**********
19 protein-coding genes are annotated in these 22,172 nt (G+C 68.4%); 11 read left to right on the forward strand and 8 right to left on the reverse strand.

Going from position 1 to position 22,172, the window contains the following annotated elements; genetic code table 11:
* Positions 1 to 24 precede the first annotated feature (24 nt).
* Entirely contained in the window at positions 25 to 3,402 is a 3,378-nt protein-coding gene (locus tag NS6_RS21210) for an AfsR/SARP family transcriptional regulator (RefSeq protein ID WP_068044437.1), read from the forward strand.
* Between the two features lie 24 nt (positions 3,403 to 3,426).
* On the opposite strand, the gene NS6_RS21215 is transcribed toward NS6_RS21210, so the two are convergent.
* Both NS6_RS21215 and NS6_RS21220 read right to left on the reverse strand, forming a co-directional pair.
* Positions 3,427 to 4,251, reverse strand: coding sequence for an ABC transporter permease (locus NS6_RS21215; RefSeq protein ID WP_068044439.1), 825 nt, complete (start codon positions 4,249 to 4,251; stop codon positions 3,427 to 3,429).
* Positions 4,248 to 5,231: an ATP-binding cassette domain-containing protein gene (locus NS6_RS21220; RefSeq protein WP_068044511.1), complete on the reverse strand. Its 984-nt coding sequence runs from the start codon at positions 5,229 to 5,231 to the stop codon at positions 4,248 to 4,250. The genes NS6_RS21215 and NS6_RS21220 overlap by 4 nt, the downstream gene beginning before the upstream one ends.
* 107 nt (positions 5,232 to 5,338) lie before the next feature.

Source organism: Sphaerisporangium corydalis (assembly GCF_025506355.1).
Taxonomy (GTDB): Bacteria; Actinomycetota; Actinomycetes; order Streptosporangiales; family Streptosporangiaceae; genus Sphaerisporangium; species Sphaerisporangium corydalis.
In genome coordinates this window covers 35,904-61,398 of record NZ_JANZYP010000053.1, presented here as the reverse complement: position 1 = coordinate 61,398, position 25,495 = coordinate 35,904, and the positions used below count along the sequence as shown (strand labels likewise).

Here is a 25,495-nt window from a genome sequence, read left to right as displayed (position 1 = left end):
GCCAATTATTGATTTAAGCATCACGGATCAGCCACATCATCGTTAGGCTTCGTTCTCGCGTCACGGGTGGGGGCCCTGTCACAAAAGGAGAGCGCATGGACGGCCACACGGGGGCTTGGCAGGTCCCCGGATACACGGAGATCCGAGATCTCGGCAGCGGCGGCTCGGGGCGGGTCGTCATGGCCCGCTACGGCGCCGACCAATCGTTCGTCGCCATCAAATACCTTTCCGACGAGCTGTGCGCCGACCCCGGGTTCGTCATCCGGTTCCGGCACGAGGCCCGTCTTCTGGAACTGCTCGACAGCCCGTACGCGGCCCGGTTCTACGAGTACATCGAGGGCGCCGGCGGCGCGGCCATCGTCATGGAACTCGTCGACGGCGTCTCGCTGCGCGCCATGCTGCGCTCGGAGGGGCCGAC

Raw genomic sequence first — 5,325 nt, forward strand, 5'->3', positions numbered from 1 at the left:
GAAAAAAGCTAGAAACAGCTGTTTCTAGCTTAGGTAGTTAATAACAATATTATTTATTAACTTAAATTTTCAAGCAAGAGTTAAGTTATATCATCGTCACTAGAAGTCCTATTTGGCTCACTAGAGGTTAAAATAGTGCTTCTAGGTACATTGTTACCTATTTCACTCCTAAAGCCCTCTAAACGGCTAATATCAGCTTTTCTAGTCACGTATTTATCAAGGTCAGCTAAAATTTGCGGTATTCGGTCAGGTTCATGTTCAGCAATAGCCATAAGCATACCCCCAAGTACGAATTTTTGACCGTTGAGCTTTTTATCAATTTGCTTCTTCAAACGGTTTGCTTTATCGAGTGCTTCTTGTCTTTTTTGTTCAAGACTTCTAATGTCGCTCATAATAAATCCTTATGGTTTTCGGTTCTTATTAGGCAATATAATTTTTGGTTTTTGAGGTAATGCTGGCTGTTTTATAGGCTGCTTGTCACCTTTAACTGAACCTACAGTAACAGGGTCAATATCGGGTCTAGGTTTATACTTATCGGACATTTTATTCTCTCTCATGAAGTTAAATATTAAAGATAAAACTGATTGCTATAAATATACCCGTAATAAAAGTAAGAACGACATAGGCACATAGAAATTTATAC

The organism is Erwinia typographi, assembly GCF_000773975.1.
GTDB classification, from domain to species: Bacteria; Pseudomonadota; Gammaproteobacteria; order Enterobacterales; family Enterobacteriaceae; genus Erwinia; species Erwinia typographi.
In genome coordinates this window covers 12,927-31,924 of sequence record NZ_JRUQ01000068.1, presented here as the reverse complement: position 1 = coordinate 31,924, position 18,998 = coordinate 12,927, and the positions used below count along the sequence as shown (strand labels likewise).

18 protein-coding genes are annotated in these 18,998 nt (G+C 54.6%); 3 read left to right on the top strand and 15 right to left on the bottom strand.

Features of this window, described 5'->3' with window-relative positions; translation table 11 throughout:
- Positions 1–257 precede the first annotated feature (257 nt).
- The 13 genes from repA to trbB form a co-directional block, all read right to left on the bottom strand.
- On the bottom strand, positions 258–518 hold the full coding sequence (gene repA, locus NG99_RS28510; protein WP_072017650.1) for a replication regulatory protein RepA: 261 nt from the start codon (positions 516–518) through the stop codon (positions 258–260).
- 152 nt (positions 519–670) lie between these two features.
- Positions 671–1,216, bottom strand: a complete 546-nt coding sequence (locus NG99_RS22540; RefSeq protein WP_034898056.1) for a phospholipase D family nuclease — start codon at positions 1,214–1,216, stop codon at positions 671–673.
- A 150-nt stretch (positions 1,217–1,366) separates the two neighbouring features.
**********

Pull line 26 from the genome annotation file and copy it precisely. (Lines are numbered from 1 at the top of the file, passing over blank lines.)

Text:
- 152 nt (positions 519–670) lie between these two features.